The Vatican is reviewing the issue of genetically modified foods, a process that is expected to result in a qualified endorsement. In light of this development, Actons Research Director Sam Gregg examines the ethics of GMF and its promise of reducing hunger in the world.
Perhaps one of the worst visual images of poverty today is the picture of human hunger. Nothing quite distresses us more than the thought of a child in Latin America, Africa, or Asia suffering from malnutrition their very life-essence literally draining away into death, despair, and nothingness.
This is only one of the reasons the promise of Genetically-Modified Food (GMF) has gripped so many people's imagination. The possibility of producing crops genetically-enabled to resist drought, to grow in less-fertile areas, or to produce twice what they wouldotherwise yield seems to be the miracle for which many have yearned.
Concern for the poor and hungry is a non-negotiable principle of Christian faith. It is not surprising, therefore, that the Vatican is currently producing a document on GMF. There are many indications that the document will contain a qualified endorsement of such processes.
The President of the Curial department charged with producing the text, Archbishop Renato Martino, has stated that he personally has no objections to GMF. He has been quoted as stating that "the problem of hunger involves the conscience of every man. For this reason the Catholic Church follows with special interest and solicitude every development in science to help the solution of a plight that afflicts humanity."
In expressing these views, one suspects that Archbishop Martino is aware that the moral case for GMF is strong. From the standpoint of Christian ethics, the created world exists to be used, in accrdance with the natural law, by humans. For this reason, the Church has never regarded as morally problematic the centuries-old practice of genetically manipulating plants and animals through methods such as cross-pollination, not to mention animal cross-breeding. No doubt, Vatican officials are also conscious that there is no existing scientific evidence that GMF is likely to harm humans, animals, or plants.
The first criteria of Christian ethics, "avoid evil", thus appears not to be violated by GMF production. Moreover, if GMF is used to feed those suffering from hunger, then its potential to "do good" (another guiding principle of Christian ethics) is great.
There are, of course, some Catholics who oppose GMF. They do so on prudential grounds, largely with regard to concerns (few of which appear scientifically-based) about GMF's potential effects upon the food chain. What, however, appears to be lost amidst the GMF discussion within theCatholic Church is deeper reflection upon the sources of hunger.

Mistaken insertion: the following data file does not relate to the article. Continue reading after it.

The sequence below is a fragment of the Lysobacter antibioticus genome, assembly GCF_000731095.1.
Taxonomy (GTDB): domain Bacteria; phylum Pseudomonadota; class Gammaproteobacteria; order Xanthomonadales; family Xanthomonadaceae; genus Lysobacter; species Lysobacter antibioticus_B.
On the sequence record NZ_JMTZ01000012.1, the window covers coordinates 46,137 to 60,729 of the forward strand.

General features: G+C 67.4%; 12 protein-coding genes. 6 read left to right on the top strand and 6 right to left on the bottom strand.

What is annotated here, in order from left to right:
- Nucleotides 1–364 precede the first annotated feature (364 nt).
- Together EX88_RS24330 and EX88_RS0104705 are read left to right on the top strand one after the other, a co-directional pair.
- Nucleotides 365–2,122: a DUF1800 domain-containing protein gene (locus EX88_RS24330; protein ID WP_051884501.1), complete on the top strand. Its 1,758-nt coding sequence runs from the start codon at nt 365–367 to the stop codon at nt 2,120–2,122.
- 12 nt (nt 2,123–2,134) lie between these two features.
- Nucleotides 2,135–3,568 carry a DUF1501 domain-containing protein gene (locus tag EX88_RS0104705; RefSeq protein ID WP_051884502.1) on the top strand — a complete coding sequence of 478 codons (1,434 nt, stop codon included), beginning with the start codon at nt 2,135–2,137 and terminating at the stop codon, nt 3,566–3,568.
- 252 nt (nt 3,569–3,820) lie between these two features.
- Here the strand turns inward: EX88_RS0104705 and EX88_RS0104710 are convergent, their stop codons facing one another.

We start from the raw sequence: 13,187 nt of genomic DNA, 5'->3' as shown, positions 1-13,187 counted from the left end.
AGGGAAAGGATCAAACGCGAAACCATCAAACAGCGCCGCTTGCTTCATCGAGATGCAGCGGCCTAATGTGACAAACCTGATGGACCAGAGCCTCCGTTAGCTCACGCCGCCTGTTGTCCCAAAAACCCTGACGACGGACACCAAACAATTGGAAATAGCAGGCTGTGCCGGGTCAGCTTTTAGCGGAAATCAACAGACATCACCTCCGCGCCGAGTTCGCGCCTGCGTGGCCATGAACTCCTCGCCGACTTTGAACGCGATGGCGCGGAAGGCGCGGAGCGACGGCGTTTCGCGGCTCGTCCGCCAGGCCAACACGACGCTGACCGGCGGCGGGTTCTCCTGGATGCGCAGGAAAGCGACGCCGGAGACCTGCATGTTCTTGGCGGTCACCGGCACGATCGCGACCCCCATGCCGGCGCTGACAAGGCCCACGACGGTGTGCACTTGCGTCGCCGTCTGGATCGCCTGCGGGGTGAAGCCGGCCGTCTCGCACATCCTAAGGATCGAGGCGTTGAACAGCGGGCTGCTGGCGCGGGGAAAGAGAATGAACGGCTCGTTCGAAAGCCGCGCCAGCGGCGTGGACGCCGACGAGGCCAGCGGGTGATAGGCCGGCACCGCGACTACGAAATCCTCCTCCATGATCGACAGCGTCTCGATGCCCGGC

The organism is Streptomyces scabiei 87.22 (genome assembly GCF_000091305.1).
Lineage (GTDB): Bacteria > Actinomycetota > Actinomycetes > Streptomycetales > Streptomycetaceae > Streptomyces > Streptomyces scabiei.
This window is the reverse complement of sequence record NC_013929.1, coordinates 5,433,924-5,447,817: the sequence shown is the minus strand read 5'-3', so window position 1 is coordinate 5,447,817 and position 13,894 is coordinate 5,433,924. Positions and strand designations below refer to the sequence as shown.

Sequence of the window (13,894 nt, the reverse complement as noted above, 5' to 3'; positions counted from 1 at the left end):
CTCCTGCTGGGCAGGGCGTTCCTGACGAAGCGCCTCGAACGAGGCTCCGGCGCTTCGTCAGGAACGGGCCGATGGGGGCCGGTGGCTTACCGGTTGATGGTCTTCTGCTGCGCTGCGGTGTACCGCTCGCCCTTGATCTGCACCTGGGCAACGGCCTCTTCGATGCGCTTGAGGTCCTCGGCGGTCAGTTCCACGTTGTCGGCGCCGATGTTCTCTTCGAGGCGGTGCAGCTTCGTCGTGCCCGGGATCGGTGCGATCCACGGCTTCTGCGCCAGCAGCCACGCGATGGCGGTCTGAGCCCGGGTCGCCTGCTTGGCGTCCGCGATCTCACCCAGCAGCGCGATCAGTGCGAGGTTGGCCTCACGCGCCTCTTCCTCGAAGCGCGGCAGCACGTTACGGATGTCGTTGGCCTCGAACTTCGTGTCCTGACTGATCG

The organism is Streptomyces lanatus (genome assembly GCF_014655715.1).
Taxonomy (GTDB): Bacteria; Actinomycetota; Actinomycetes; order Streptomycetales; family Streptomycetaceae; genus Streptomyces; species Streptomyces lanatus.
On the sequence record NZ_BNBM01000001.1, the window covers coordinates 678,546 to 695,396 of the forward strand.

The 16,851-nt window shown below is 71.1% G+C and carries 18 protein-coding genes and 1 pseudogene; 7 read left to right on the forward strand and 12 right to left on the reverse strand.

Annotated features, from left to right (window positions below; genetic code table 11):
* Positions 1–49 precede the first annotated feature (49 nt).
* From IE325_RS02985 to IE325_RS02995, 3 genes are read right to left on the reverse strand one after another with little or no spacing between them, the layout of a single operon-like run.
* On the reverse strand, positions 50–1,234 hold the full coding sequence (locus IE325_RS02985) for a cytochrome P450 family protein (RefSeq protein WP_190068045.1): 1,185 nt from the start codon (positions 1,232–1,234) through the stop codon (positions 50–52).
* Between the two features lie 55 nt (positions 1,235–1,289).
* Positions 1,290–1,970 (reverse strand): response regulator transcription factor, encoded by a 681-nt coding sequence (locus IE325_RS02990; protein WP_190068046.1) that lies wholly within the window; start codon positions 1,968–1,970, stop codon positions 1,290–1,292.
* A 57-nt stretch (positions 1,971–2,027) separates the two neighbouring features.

With or without GMF, there is no reason people should be hungry. For famine is not primarily caused by natural elements such as drought. Hunger primarily results from an absence of property rights, rule of law, and free trade. If there are no property rights, farmers have no incentive to grow crops. Without rule of law, they have no guarantee that their produce will not be stolen from them by corrupt officials. In the absence of free trade, agricultural producers in developing nations have little chance of competing with their subsidized, protected American and European counterparts. In other words, the root causes of hunger are to be found in human-made policies.
Consider the following facts. Over the past 10 years, 2 million North Koreans have died of hunger because of the Communist regime's collectivist policies. In the 1930s, 8 million Ukrainians starved to death during the Great Famne engineered by Stalin's destruction of privately-owned farms. Those masses who died in Ethiopia in the 1980s were the victims of war and another Marxist-Leninist regime's socialist economic policies. At this very moment, thousands in Zimbabwe are facing starvation as a result of the Mugabe's dictatorship's systematic destruction of white farmers' property rights, its awarding of stolen property to the dictator's cronies, the disappearance of rule of law, and the consequent collapse of effective and efficient farming.
Hunger is a scourge upon humanity and a defacement of what the Church teaches to be the human person's intrinsic dignity. GMF production that conforms to Christian ethics and the natural law may well be part of the solution. But let us hope that the Church does not lose sight of hunger's deeper causes. Human lives may literally depend on it.
Samuel Gregg. "The Root Causes of Hunger." TCS (October 6, 2003).
This article reprinted with permission from Tech Central Station.
Samuel Gregg is director of research at the Acton Institute. He has an MA in political philosophy from the University of Melbourne, and a Doctor of Philosophy degree in moral philosophy from the University of Oxford, which he attended as a Commonwealth Scholar and worked under the supervision of Professor John Finnis.
He is the author of For God and Profit: How Banking and Finance Can Serve the Common Good, Economic Thinking for the Theologically Minded, On Ordered Liberty: A Treatise on the Free Society, and his prize-winning The Commercial Society, as well as monographs such as Ethics and Economics: The Quarrel and the Dialogue, Morality, Law, and Public Policy, A Theory of Corruption, and Banking, Justice, and the Common Good.Copyright © 2003 Tech Central Station
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